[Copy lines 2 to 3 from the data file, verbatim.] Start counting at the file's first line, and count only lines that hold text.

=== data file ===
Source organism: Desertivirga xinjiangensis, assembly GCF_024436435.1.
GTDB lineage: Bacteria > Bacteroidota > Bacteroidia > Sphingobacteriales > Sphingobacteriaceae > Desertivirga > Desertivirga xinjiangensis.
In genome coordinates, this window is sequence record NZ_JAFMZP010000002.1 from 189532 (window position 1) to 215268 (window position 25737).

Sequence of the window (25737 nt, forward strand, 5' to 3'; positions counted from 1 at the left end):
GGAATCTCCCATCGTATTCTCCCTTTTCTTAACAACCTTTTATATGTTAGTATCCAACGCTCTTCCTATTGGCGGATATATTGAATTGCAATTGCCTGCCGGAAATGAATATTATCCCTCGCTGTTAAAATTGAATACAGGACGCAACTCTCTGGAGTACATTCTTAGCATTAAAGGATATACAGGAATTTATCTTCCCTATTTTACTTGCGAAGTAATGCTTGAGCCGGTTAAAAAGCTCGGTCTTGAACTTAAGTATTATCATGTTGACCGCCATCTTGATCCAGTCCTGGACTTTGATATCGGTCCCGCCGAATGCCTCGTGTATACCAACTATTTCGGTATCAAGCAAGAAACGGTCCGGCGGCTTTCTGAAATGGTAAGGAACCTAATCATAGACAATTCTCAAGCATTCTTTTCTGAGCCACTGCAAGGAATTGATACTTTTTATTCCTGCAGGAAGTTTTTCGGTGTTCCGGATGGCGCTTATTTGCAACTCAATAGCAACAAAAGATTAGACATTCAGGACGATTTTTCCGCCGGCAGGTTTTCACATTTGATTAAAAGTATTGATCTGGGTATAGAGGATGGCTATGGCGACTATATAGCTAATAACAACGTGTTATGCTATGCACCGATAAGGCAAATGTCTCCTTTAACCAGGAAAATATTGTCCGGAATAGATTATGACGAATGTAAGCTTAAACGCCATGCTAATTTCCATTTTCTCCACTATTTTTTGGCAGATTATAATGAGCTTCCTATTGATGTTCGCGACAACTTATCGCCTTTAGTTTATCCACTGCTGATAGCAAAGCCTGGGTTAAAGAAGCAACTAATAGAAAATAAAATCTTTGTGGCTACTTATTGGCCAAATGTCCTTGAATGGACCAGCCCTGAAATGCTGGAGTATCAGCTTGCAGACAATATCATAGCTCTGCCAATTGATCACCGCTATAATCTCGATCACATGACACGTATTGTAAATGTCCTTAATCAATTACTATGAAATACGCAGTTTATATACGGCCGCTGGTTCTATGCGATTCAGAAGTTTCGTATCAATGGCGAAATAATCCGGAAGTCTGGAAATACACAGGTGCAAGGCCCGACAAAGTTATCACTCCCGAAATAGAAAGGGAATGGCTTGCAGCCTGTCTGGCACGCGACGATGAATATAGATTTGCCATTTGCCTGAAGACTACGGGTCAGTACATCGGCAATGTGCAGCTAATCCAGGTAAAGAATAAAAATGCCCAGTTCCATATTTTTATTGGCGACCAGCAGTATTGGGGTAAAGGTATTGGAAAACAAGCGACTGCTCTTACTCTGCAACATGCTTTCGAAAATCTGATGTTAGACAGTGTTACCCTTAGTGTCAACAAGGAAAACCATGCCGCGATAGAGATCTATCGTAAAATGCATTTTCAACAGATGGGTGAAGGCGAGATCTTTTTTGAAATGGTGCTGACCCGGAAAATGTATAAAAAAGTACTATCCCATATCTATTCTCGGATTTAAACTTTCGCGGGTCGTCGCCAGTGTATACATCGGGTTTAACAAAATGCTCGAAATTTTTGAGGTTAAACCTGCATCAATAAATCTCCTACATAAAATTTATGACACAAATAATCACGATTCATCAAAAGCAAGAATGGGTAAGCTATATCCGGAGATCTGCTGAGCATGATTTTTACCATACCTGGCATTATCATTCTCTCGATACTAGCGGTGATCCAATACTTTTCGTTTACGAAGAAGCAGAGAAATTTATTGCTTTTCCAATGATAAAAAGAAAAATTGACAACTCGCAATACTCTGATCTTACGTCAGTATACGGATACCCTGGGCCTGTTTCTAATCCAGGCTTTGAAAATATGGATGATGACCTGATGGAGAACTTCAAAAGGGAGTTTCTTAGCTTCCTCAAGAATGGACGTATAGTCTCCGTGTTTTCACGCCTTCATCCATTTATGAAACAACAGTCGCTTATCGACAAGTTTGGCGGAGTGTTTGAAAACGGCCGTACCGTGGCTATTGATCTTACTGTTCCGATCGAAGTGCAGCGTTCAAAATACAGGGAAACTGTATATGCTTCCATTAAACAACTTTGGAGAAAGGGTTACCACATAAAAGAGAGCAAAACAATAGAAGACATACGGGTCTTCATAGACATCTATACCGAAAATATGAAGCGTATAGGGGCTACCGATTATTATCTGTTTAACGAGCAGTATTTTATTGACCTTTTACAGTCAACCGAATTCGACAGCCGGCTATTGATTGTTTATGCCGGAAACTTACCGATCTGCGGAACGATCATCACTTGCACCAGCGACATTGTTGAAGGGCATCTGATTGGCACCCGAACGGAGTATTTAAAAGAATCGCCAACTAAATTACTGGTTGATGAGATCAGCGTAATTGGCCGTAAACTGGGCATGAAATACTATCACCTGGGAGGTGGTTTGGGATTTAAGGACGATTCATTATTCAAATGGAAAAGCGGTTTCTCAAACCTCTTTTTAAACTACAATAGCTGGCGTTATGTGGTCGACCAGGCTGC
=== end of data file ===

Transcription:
GTDB lineage: Bacteria > Bacteroidota > Bacteroidia > Sphingobacteriales > Sphingobacteriaceae > Desertivirga > Desertivirga xinjiangensis.
In genome coordinates, this window is sequence record NZ_JAFMZP010000002.1 from 189532 (window position 1) to 215268 (window position 25737).